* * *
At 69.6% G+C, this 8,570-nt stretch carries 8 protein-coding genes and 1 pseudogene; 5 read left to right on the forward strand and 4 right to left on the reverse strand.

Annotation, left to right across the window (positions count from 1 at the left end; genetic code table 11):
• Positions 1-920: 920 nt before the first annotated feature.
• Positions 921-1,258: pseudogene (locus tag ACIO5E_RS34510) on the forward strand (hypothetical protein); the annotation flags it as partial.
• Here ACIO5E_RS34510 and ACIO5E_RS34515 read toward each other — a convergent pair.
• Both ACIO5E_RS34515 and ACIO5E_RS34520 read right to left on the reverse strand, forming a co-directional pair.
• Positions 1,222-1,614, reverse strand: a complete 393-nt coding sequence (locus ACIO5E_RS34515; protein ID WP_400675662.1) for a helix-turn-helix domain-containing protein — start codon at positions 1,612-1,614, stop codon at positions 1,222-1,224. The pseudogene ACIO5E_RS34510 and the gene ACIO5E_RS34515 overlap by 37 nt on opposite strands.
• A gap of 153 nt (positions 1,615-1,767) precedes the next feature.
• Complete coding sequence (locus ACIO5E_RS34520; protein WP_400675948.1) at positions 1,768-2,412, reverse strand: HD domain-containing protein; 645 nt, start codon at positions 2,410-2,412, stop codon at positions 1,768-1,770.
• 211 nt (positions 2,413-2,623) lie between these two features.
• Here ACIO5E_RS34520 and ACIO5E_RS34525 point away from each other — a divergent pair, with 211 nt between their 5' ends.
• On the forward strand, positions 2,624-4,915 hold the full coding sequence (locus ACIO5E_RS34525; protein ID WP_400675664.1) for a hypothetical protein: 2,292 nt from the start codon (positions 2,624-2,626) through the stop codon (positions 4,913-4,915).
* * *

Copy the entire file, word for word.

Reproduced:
At 69.6% G+C, this 8,570-nt stretch carries 8 protein-coding genes and 1 pseudogene; 5 read left to right on the forward strand and 4 right to left on the reverse strand.

Annotation, left to right across the window (positions count from 1 at the left end; genetic code table 11):
• Positions 1-920: 920 nt before the first annotated feature.
• Positions 921-1,258: pseudogene (locus tag ACIO5E_RS34510) on the forward strand (hypothetical protein); the annotation flags it as partial.
• Here ACIO5E_RS34510 and ACIO5E_RS34515 read toward each other — a convergent pair.
• Both ACIO5E_RS34515 and ACIO5E_RS34520 read right to left on the reverse strand, forming a co-directional pair.
• Positions 1,222-1,614, reverse strand: a complete 393-nt coding sequence (locus ACIO5E_RS34515; protein ID WP_400675662.1) for a helix-turn-helix domain-containing protein — start codon at positions 1,612-1,614, stop codon at positions 1,222-1,224. The pseudogene ACIO5E_RS34510 and the gene ACIO5E_RS34515 overlap by 37 nt on opposite strands.
• A gap of 153 nt (positions 1,615-1,767) precedes the next feature.
• Complete coding sequence (locus ACIO5E_RS34520; protein WP_400675948.1) at positions 1,768-2,412, reverse strand: HD domain-containing protein; 645 nt, start codon at positions 2,410-2,412, stop codon at positions 1,768-1,770.
• 211 nt (positions 2,413-2,623) lie between these two features.
• Here ACIO5E_RS34520 and ACIO5E_RS34525 point away from each other — a divergent pair, with 211 nt between their 5' ends.
• On the forward strand, positions 2,624-4,915 hold the full coding sequence (locus ACIO5E_RS34525; protein ID WP_400675664.1) for a hypothetical protein: 2,292 nt from the start codon (positions 2,624-2,626) through the stop codon (positions 4,913-4,915).